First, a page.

From the New York Times: Career Counselor: Bill Gates or Steve Jobs?
At an event unveiling new Apple products, Mr. Jobs said: “It’s in Apple’s DNA that technology alone is not enough — it’s technology married with liberal arts, married with the humanities, that yields us the result that makes our heart sing and nowhere is that more true than in these post-PC devices.”
Bill Gates does not agree.
Put me down in the Steve Jobs column.
You can read the “debate,” with eight voices weighing in, here.
You might enjoy this earlier post of mine: The Parable of the Calligraphy Class – Profound Insight from the Life Story of Steve Jobs.
Confession time. I’m still pretty (very!) uncertain about how to take advantage of Facebook and LinkedIn. I’m still learning how to actually use Twitter. And I have friends, a son, a brother, who try to tell me how to do things with my computer, and I just have great trouble “getting it.” It’s so embarrassing!
By the way, I speak regularly to residents at retirement communities on Current Events, and I try to help them learn about this brave new world. And it really is almost like the blind leading the blind. They think I am some kind of modern marvel because I have a blog – and my brother and son think I am some kind of Luddite… (though they are very kind about it).
Well, enough introduction. Here are two articles worth checking out: one about Facebook, the other about LinkedIn. They haven’t helped me use these two sites more effectively, but they have helped me understand their potential a little more.
In the New York Times’ Zuckerberg: Non-Evil Non-Genius? by Robert Wright, we learn again the good fortune of being really quick to understand, and the absolute necessity of being in the right place at the right time. Here are some excerpts:
Now communities would be defined not at all by geography — by the bounds of a campus — but only by the mutual-consent links that don’t seem to have been part of Zuckerberg’s original vision.
In retrospect, I think there was something uniquely powerful about this path — building islands of dominance at elite universities, spreading to less elite universities, then linking the islands and finally abandoning geography altogether as the organizing principle. I think this path gave Facebook a momentum that helped it dislodge the pre-existing social networks Friendster and MySpace. And it’s fairly clear that the path wasn’t planned.
My own view of technological history is that this is often the way big leaps happen. The people we call visionaries and geniuses, like Bill Gates, typically weren’t any more prescient than some of their rivals. They were mainly just in the right place at the right time.
Sure, they were really smart, and they had some other key features. Gates and Zuckerberg shared an instinct that helped them exploit network externalities: they were always willing to sacrifice short-term profit in exchange for growing market share.
And, of course, both of them played hardball. I’m not aware of any tactical deceptions Gates perpetrated that were as egregious as Zuckerberg’s duping of the Winklevosses, but none of Gates’s competitors ever confused him with Mr. Rogers.
It’s certainly possible, as Sorkin suggests, to be an evil genius. But the much more common condition is to be not quite evil and not quite a genius. When your co-star is positive network externalities, that’s plenty.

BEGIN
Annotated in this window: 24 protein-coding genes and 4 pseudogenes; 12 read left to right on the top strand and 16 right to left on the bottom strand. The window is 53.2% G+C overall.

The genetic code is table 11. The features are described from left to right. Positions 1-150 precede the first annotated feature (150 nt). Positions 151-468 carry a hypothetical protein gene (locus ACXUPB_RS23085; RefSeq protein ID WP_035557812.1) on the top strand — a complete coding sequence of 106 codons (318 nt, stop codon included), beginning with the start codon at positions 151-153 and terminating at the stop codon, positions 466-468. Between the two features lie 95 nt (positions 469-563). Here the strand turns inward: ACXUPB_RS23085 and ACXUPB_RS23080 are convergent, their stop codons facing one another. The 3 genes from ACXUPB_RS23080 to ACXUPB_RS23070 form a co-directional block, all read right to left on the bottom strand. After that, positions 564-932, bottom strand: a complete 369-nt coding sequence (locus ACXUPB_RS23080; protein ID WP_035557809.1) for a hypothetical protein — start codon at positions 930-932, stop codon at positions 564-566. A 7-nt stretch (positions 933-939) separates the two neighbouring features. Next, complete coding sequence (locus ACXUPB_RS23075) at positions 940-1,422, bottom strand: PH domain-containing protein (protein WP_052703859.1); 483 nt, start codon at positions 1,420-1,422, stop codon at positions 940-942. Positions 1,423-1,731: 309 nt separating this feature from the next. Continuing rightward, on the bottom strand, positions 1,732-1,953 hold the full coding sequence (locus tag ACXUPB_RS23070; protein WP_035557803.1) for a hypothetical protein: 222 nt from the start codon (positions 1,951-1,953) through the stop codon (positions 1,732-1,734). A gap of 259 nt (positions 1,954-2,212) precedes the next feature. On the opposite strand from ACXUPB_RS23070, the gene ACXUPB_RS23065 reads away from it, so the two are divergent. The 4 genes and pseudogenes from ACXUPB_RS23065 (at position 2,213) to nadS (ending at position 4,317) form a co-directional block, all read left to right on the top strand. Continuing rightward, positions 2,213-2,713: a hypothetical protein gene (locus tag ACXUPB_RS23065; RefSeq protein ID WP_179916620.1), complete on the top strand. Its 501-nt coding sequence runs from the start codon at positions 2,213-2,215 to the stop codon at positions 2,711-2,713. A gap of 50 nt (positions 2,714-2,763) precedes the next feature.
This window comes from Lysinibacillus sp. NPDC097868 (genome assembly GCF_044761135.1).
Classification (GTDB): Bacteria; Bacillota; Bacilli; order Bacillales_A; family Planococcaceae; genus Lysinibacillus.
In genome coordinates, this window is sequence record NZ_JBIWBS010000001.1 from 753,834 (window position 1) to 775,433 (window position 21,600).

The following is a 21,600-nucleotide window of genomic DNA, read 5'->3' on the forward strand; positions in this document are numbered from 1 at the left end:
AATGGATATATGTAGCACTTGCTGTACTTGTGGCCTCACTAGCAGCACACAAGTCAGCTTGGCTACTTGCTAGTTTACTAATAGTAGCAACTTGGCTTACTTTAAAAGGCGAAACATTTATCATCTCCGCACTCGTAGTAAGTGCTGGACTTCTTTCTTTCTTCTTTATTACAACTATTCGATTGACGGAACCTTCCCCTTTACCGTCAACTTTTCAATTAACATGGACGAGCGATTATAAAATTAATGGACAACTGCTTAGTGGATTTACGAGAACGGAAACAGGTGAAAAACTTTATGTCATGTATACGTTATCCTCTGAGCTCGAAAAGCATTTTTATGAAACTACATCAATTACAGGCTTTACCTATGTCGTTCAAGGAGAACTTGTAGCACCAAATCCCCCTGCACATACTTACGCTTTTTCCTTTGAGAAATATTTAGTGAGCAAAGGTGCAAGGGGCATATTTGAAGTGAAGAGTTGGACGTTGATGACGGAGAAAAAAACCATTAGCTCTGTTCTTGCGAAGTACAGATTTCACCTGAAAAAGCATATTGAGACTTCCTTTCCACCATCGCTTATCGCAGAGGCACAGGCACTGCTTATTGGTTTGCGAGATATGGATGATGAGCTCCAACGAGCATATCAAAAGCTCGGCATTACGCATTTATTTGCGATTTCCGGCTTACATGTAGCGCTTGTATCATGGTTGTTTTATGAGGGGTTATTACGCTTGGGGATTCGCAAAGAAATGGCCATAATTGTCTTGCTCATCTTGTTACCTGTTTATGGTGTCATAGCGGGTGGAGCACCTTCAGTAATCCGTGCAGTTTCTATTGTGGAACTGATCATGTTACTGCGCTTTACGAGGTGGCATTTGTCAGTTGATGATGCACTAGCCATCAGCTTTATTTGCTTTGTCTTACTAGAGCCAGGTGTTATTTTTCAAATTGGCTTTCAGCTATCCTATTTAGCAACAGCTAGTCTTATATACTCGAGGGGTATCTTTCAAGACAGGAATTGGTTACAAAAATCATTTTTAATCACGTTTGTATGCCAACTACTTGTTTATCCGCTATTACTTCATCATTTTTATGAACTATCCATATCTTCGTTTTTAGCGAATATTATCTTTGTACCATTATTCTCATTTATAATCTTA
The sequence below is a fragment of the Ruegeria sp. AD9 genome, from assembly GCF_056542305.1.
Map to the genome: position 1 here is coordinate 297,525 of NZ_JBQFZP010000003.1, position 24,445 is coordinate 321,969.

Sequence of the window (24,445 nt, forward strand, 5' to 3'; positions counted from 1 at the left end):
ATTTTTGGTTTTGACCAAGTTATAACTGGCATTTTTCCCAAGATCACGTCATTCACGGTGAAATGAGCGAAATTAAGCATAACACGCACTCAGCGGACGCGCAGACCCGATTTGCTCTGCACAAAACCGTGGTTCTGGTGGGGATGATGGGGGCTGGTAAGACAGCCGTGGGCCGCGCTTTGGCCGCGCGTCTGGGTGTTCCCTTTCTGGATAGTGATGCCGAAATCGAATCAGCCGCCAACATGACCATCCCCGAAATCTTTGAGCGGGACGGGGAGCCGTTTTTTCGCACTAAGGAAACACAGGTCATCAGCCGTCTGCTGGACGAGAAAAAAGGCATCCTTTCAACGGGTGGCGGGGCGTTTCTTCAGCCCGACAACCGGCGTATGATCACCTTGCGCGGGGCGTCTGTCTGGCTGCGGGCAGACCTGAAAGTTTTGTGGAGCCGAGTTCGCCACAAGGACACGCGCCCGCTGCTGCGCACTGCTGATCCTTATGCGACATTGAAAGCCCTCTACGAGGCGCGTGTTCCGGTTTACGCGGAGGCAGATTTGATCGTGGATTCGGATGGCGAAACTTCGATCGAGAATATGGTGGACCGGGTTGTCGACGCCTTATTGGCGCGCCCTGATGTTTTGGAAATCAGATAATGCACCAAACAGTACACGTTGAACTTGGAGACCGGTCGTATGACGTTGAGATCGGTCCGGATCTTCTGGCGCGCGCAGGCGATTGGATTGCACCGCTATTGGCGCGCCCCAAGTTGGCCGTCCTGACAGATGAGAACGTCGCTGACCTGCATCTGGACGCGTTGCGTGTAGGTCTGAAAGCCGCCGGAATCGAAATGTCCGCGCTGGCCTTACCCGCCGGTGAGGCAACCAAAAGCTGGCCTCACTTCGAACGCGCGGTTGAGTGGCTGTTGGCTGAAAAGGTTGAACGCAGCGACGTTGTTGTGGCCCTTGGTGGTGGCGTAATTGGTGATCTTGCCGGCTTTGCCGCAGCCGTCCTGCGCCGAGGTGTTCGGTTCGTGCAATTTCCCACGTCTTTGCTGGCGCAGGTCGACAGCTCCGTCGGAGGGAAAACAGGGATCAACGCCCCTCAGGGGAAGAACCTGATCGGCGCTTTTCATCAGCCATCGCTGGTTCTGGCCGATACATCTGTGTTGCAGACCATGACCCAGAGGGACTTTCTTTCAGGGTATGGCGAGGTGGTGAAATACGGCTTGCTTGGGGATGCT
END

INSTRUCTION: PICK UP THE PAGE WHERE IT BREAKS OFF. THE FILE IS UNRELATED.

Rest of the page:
And in The Social Network That Gets Down to Business by Miguel Helft, we learn of one businesswoman who is learning how to use LinkedIn to grow her business. Here are some brief excerpts:
Joanna Wiseberg began Red Scarf Equestrian, which makes stylish handbags and other luxury goods for horse lovers, two years ago, just as the economy plunged into recession. “My business is a niche within a niche…
Her tool was LinkedIn, the social network for business professionals that is often perceived as a workaday cousin to the social butterfly of Facebook. But as Ms. Wiseberg discovered, LinkedIn is actually more than just a place for job seekers to post a résumé. “I wouldn’t be here without LinkedIn,” she said.
For any company in the social networking business, it is not easy living in the shadow of Facebook and Twitter. With 500 million users connecting with friends, trading photos, videos and articles, or whiling the time away on social games, Facebook has pretty much locked up the field. For its part, Twitter has carved a solid niche for those interested in broadcasting their thoughts 140 characters at a time.
But with its unabashed utilitarian bent, LinkedIn has built a presence in social media. Anyone with a career, a business or ambitions to climb the corporate ladder can network with 75 million people who use it, in large part, to find jobs or to recruit candidates for jobs.
Network as if LinkedIn were a big industry trade show. Search for people you know and invite them to be part of your network. Regular users of LinkedIn say a common mistake that newcomers make is to limit their network. So how many is enough?
There are no absolutes, but Krista Canfield, a LinkedIn spokeswoman, says that 35 connections appears to be the minimum to make the viral properties of social networks truly useful. (As in any network, you don’t want to include people who could drag down your reputation. LinkedIn lets you deflect unwanted invitations with the Archive button so no one knows they have been rejected by you.)
“I had to go global, because the market in Canada is too small,” Ms. Wiseberg said. “I’m getting there.”
A few observations:
#1 – Learning to use the tools of this new social network connected world is almost a necessity, especially for the independent consultant, self-employed world so many of us live and work in. We almost have to take the time to figure it out.
#2 – The tools make it easier for us, all the time. My blog is automatically updated on my LinkedIn page. This really helps me. At the bottom of every blog post are all of these buttons (I don’t even understand what each of them links to/how people use them…). I practically always use the “tweet” button, putting each blog post on Twitter. Others use some of the other buttons. (I hope you will to). In other words, the sites keep finding ways to help non-experts, like me.
#3 – The younger folks beat us baby boomers on all of these.